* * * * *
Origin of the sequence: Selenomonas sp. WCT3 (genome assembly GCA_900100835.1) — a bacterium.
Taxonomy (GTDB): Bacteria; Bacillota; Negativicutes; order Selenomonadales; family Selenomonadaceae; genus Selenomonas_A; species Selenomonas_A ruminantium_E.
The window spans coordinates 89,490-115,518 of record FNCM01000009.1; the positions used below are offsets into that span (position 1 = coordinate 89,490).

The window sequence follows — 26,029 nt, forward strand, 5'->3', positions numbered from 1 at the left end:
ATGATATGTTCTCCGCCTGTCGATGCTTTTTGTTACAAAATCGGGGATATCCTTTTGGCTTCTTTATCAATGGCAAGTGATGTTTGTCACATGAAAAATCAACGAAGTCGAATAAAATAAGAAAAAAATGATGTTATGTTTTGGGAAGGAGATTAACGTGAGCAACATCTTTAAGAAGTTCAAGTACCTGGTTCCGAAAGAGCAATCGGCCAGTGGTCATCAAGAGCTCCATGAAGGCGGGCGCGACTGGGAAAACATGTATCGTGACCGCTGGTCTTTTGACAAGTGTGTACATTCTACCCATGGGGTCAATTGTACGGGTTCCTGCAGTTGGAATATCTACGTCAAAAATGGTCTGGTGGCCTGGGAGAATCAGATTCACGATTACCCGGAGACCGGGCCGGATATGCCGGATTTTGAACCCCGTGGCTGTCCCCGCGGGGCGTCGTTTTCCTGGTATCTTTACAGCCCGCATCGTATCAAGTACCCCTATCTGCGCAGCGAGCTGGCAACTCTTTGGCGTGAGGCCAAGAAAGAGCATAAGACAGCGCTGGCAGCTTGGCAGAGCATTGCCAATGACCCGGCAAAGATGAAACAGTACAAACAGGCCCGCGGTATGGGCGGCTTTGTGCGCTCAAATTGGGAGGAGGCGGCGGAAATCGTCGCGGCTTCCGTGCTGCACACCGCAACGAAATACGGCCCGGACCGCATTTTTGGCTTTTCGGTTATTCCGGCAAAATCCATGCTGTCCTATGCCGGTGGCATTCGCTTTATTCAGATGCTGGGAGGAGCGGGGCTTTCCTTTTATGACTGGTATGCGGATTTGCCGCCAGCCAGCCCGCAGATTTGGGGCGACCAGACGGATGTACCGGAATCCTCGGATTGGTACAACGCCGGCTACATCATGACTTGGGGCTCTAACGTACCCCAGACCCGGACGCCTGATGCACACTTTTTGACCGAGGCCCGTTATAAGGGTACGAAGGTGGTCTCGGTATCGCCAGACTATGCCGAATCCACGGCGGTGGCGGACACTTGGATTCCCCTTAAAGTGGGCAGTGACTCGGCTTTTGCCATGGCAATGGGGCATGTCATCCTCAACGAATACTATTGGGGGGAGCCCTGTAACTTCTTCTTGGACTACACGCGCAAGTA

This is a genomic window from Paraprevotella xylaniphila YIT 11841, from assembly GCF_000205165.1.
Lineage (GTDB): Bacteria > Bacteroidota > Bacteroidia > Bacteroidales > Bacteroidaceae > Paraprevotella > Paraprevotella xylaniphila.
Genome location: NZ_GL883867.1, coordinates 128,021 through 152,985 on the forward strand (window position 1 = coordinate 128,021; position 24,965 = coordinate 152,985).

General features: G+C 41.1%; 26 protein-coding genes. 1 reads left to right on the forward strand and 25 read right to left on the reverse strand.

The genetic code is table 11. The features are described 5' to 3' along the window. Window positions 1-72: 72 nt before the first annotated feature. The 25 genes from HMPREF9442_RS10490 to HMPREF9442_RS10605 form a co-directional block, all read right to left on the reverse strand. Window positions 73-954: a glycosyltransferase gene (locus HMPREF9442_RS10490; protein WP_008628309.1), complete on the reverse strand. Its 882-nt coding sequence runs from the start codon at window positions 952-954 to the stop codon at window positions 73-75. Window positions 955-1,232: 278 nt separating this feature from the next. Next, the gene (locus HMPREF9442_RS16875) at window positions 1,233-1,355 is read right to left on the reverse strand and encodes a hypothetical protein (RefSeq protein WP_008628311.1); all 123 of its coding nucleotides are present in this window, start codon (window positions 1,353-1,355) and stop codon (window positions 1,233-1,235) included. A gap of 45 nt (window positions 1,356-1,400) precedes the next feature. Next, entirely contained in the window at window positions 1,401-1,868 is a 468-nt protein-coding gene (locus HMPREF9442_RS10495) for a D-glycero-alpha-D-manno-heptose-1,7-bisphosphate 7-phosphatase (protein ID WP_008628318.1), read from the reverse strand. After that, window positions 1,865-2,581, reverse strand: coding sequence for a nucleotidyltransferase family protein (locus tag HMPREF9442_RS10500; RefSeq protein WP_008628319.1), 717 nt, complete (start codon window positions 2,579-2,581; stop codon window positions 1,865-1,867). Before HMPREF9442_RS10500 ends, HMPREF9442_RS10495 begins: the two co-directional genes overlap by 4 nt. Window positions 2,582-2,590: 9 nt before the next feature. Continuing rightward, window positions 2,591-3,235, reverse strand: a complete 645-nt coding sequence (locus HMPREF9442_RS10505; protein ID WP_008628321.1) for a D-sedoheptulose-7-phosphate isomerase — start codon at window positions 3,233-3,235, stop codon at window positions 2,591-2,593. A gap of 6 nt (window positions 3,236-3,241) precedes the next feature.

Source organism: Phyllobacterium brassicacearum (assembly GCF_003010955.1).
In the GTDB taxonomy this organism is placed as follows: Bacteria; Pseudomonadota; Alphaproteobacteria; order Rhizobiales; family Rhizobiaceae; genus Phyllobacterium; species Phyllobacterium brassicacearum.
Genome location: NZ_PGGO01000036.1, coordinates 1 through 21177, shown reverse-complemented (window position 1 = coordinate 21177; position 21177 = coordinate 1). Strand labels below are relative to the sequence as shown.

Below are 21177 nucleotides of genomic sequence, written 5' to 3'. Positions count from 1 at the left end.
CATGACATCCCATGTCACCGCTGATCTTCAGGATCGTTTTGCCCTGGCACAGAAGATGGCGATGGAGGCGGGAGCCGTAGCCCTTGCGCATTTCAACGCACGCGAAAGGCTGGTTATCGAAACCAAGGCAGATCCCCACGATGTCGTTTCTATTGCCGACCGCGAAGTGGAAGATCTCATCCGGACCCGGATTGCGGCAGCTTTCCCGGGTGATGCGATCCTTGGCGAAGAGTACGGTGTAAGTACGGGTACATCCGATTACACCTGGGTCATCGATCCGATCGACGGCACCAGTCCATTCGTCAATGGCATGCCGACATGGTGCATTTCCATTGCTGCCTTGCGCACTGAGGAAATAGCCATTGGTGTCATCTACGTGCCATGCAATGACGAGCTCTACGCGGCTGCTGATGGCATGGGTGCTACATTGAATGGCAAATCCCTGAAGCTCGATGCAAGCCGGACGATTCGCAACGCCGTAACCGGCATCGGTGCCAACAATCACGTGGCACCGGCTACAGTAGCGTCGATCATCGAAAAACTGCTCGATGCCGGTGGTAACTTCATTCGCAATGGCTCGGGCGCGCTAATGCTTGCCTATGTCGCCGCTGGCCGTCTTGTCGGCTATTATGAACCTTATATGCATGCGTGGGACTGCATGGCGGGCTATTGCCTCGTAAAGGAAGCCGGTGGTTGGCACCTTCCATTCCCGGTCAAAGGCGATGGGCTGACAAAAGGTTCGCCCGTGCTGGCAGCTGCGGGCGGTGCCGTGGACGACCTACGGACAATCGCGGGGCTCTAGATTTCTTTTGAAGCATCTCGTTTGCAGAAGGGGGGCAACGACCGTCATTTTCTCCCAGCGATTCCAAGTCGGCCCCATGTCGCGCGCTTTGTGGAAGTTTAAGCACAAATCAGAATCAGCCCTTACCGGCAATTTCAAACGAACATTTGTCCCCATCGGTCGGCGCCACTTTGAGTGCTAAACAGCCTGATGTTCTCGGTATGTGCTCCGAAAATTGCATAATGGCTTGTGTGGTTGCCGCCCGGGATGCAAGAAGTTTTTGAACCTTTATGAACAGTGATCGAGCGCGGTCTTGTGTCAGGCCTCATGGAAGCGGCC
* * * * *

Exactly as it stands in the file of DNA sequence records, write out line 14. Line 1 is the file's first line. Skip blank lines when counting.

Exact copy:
Below are 21177 nucleotides of genomic sequence, written 5' to 3'. Positions count from 1 at the left end.